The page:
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  • The battle over an alcohol ban at Indian Wells Beach in Amagansett intensified on Tuesday when Town Supervisor Larry Cantwell and Councilman Peter Van Scoyoc visited a meeting of the East Hampton Town Trustees.
  • The church’s outreach efforts are not limited to its large and diverse congregation; rather, they are extended to anyone residing in the greater East Hampton area.
  • The East Hampton Village Board would like to reduce the default speed limit in the village from 30 to 25 miles per hour.
  • Months after blueprints were drawn and its proposed location delineated, and well over a decade after discussions began, construction of a public restroom in the municipal parking lot north of Main Street in Amagansett is once again on hold.

  • The building housing East Hampton Bowl, which closed in 2013, will be demolished and replaced by a smaller structure of “more or less traditional” design if Jeffrey Suchman, the new owner of the property at 71 Montauk Highway, obtains a variance from the East Hampton Village Zoning Board of Appeals to exceed its lot coverage limitation.

  • I’ve been in the presence of Phil Spector twice, so I can say with a measure of confidence that I am very lucky to be alive.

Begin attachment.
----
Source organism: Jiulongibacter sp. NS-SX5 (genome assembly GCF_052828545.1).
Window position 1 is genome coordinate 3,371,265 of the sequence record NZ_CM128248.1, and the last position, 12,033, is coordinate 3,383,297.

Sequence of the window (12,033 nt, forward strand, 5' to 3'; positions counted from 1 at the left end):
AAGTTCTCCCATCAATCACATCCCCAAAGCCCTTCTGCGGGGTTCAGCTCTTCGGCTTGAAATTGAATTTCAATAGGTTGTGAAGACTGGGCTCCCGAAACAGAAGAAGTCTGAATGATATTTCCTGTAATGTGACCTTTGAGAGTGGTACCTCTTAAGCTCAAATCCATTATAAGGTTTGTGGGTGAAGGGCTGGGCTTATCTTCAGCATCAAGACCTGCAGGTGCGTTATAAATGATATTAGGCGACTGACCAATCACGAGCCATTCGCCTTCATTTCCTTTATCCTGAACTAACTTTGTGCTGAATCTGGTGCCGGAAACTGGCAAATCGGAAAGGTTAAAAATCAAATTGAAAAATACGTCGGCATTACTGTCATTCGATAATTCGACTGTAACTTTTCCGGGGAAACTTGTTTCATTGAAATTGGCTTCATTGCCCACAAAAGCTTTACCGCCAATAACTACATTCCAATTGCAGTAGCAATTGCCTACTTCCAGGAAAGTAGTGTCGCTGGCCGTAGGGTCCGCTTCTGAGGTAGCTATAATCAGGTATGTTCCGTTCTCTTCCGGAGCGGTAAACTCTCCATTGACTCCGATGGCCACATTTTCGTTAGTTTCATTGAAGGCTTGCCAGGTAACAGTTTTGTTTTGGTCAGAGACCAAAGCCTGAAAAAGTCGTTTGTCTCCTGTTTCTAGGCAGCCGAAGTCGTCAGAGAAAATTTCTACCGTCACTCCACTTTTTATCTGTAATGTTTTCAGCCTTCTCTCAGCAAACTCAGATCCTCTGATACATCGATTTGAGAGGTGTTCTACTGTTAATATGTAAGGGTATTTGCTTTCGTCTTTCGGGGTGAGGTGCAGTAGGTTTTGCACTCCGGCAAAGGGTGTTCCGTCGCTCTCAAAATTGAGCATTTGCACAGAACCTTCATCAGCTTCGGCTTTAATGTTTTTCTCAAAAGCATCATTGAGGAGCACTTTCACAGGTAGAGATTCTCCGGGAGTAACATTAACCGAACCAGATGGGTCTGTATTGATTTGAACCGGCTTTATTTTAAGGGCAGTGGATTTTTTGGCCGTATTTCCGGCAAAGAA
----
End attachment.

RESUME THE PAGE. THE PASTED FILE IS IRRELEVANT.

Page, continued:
• Glenn Feit has had his share of anxious moments. “It’s enough to take a bar exam,” said the partner in the international law firm Proskauer Rose LLP. “It’s enough to speak before hundreds of people in court. I’m a pilot,” he added, “and I’ve done all kinds of tests and so on.”

  • A routine hearing before the village zoning board results in quick approval for the utility's small-scale upgrade project.
  • The thermometer still reads sub-freezing at Indian Wells Beach in Amagansett, but a battle between the East Hampton Town Board and the town trustees is heating up. The issue is a ban on alcohol during lifeguard-protected hours at the beach.
  • The East Hampton Town Trustees and homeowners on trustee-managed land at Lazy Point in Amagansett are moving toward an agreement under which residents’ annual leases would rise by 10 percent this year, far below the trustees’ initial proposal of a fourfold increase, and there would be a doubling of the transfer fee, levied when a house is sold, to 4 percent.

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